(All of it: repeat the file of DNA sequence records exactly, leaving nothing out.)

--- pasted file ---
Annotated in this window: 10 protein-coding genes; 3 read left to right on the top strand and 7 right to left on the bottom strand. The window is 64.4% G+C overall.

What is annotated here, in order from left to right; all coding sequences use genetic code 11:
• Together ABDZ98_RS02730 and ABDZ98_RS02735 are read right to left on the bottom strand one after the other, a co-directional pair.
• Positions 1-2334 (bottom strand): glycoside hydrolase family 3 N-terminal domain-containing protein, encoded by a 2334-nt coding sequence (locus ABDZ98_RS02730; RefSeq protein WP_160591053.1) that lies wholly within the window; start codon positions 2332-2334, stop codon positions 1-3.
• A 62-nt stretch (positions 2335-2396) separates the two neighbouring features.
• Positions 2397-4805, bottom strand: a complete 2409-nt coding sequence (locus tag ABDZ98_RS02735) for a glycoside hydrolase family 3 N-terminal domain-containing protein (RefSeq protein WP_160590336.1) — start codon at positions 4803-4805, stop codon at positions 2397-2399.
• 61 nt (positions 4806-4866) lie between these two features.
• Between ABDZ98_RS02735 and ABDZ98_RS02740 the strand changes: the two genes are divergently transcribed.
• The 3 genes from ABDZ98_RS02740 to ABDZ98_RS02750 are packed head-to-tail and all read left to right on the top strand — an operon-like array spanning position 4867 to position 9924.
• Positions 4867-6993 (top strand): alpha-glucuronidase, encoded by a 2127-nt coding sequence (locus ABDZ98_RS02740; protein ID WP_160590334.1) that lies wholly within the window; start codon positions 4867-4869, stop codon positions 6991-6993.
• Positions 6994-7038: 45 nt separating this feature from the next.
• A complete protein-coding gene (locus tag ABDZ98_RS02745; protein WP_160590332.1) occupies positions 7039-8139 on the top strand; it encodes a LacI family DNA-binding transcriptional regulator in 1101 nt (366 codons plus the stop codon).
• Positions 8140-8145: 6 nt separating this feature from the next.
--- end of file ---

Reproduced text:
Annotated in this window: 10 protein-coding genes; 3 read left to right on the top strand and 7 right to left on the bottom strand. The window is 64.4% G+C overall.

What is annotated here, in order from left to right; all coding sequences use genetic code 11:
• Together ABDZ98_RS02730 and ABDZ98_RS02735 are read right to left on the bottom strand one after the other, a co-directional pair.
• Positions 1-2334 (bottom strand): glycoside hydrolase family 3 N-terminal domain-containing protein, encoded by a 2334-nt coding sequence (locus ABDZ98_RS02730; RefSeq protein WP_160591053.1) that lies wholly within the window; start codon positions 2332-2334, stop codon positions 1-3.
• A 62-nt stretch (positions 2335-2396) separates the two neighbouring features.
• Positions 2397-4805, bottom strand: a complete 2409-nt coding sequence (locus tag ABDZ98_RS02735) for a glycoside hydrolase family 3 N-terminal domain-containing protein (RefSeq protein WP_160590336.1) — start codon at positions 4803-4805, stop codon at positions 2397-2399.
• 61 nt (positions 4806-4866) lie between these two features.
• Between ABDZ98_RS02735 and ABDZ98_RS02740 the strand changes: the two genes are divergently transcribed.
• The 3 genes from ABDZ98_RS02740 to ABDZ98_RS02750 are packed head-to-tail and all read left to right on the top strand — an operon-like array spanning position 4867 to position 9924.
• Positions 4867-6993 (top strand): alpha-glucuronidase, encoded by a 2127-nt coding sequence (locus ABDZ98_RS02740; protein ID WP_160590334.1) that lies wholly within the window; start codon positions 4867-4869, stop codon positions 6991-6993.
• Positions 6994-7038: 45 nt separating this feature from the next.
• A complete protein-coding gene (locus tag ABDZ98_RS02745; protein WP_160590332.1) occupies positions 7039-8139 on the top strand; it encodes a LacI family DNA-binding transcriptional regulator in 1101 nt (366 codons plus the stop codon).
• Positions 8140-8145: 6 nt separating this feature from the next.